• New material enables 1,000-meter super-skyscrapers

    06/18/2013 12:15:36 PM PDT · by ShadowAce · 79 replies
    The Register ^ | 18 June 2013 | Rik Myslewski
    A Finnish company says that it has solved a problem that has vexed the designers of ultra-tall skyscrapers such as the 828-meter Burj Khalifa in Dubai or the 509-meter Taipei 101 in Taiwan – and we'll pause for a moment to let you guess what that problem might be. Ready? It's the fact that elevators are currently limited to a maximum travel distance of around 500 meters. The Burj Khalifa, in fact, has an elevator that holds the world record for the longest travel distance: 504m (1,654 feet). And what's keeping elevators from exceeding that limit? Time for another pause...
  • Can Quiet, Efficient 'Space Elevators' Really Work?

    02/22/2014 8:13:46 PM PST · by ckilmer · 81 replies
    space.com ^ | February 21, 2014 12:25 PM | Leonard David
    Can Quiet, Efficient 'Space Elevators' Really Work? By Leonard David, Space.com's Space Insider Columnist   |   February 19, 2014 06:38am ET An electric-powered climber spacecraft rides up the space elevator.Credit: Frank Chase/Chase Design StudiosView full size image Is it time to push the "up" button on the space elevator?A space elevator consisting of an Earth-anchored tether that extends 62,000 miles (100,000 kilometers) into space could eventually provide routine, safe, inexpensive and quiet access to orbit, some researchers say.A new assessment of the concept has been pulled together titled "Space Elevators: An Assessment of the Technological Feasibility and the Way Forward."...
  • Google Doodle: Foucault's Pendulum

    09/20/2013 4:55:54 AM PDT · by Lonesome in Massachussets · 4 replies
    Google ^ | September 18, 2013 | Google
  • Space Elevator Pioneers Yuri Artsutanov and Jerome Pearson to Appear

    07/26/2010 6:08:10 PM PDT · by KevinDavis · 11 replies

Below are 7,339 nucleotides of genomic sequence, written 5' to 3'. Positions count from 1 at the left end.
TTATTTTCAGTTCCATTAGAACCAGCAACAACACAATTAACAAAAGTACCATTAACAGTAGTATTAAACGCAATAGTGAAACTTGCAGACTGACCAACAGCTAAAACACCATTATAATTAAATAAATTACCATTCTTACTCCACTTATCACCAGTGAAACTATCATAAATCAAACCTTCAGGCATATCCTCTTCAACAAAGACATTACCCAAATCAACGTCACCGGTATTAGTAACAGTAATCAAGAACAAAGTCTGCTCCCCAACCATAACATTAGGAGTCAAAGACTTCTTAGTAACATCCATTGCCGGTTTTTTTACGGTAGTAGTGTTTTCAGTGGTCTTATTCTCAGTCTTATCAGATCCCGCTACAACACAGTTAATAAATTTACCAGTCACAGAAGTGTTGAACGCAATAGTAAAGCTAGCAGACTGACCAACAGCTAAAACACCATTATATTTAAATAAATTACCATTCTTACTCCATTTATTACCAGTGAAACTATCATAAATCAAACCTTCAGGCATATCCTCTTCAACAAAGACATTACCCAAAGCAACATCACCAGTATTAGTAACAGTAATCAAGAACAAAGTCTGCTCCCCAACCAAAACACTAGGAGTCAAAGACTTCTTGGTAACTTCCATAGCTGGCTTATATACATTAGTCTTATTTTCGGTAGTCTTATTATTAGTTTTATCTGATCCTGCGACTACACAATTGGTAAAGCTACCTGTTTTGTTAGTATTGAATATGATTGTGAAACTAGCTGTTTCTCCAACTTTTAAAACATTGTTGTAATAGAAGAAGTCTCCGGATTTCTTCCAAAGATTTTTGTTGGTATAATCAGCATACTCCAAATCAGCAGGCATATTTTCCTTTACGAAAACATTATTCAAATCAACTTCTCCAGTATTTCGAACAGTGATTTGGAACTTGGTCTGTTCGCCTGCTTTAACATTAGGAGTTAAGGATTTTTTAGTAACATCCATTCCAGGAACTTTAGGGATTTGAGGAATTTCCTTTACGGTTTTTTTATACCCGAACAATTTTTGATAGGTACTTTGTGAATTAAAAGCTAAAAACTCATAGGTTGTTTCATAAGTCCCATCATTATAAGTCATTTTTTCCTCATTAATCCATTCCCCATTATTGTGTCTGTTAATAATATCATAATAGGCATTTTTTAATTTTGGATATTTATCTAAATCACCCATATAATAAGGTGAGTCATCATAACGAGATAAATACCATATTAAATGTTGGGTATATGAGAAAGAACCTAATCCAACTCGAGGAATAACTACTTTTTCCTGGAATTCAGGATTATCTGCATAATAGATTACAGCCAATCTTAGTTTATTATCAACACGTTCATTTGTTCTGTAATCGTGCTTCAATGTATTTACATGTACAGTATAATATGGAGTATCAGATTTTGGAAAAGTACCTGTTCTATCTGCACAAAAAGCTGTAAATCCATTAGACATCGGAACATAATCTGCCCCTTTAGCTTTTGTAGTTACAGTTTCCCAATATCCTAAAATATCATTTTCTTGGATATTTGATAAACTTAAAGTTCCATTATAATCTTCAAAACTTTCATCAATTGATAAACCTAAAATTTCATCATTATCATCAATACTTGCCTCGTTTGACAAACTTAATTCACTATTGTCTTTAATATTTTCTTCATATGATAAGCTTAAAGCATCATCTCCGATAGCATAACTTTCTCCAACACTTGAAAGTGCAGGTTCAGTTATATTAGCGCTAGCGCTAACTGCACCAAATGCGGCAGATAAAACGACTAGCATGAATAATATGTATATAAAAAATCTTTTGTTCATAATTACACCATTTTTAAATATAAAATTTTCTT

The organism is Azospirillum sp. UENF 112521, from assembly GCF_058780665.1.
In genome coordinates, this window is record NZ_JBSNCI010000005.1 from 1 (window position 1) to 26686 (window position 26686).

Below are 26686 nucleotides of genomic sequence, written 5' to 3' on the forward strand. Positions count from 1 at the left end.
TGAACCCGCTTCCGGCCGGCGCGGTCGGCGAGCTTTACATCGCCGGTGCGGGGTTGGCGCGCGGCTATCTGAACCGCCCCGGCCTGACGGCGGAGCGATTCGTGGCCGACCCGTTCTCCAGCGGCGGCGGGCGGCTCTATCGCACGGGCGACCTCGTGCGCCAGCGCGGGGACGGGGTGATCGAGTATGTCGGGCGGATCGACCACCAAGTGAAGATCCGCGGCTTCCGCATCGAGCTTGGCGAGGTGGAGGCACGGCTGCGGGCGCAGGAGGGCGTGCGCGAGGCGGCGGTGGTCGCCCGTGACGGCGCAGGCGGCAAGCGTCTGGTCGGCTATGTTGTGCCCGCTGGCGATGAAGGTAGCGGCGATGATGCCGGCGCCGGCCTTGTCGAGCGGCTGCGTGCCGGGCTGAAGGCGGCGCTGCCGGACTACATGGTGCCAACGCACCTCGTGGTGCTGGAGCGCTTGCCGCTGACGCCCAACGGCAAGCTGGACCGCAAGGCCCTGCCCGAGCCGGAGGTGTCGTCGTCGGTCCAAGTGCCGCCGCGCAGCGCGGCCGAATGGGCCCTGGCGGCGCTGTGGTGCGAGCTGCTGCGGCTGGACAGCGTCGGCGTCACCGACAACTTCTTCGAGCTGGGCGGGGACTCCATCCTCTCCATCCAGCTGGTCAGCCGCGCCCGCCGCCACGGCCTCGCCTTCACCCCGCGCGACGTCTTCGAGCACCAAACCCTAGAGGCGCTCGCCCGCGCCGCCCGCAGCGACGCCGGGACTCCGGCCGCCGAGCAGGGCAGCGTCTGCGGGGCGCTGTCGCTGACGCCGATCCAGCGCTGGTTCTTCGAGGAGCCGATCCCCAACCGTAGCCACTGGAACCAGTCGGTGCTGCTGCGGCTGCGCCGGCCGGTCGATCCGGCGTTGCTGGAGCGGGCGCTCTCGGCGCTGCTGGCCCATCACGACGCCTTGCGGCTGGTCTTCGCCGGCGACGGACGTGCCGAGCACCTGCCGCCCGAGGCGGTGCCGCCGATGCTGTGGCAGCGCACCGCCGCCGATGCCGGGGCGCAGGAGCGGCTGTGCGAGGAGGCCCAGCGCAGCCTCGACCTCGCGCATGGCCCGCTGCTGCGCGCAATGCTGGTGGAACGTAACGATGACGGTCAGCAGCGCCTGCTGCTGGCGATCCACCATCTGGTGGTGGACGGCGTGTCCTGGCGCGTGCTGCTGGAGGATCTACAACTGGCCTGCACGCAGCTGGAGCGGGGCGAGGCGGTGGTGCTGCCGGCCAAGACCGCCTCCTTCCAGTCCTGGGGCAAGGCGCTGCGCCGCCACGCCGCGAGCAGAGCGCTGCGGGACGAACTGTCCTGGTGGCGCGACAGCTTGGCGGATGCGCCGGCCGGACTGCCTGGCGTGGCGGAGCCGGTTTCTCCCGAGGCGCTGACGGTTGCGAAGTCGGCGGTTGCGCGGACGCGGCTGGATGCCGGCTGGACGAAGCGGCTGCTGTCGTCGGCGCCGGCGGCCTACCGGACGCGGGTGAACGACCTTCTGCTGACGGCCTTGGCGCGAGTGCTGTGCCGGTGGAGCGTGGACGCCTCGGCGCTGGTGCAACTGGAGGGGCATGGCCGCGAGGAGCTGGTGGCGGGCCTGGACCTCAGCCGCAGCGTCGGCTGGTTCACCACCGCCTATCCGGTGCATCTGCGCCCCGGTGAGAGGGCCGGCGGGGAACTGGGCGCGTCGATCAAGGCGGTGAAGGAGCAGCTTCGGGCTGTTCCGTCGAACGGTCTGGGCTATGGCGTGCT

Business Wire ^ | 07/26/10
    REDMOND, Wash. & MOUNTAIN VIEW, Calif.--(BUSINESS WIRE)--The International Space Elevator Consortium (ISEC), an independent coalition designed to promote outreach and foster research relating to the construction of an Elevator to Space, announced today that Russian engineer Yuri Artsutanov and American engineer Jerome Pearson, pioneers of the modern Space Elevator concept, will appear at the 2010 Space Elevator Conference.
  • Going up? Space elevator wins support U.S. company builds on Russian idea

    08/13/2002 7:55:13 PM PDT · by Brett66 · 38 replies · 789+ views
    National Post ^ | 8/13/02 | Dan Rowe
    Going up? Space elevator wins support U.S. company builds on Russian idea Dan Rowe National Post Tuesday, August 13, 2002 The fantastic notion of a space elevator -- a concept that first appeared in a Russian technical journal in the early 1960s and then crept into the works of science fiction author Arthur C. Clarke in the 1970s -- could be a reality before long.Seattle-based HighLift Systems is hosting a conference this week to meet with investors and other parties potentially interested in a device that could open the final frontier to the masses within 15 years because of the...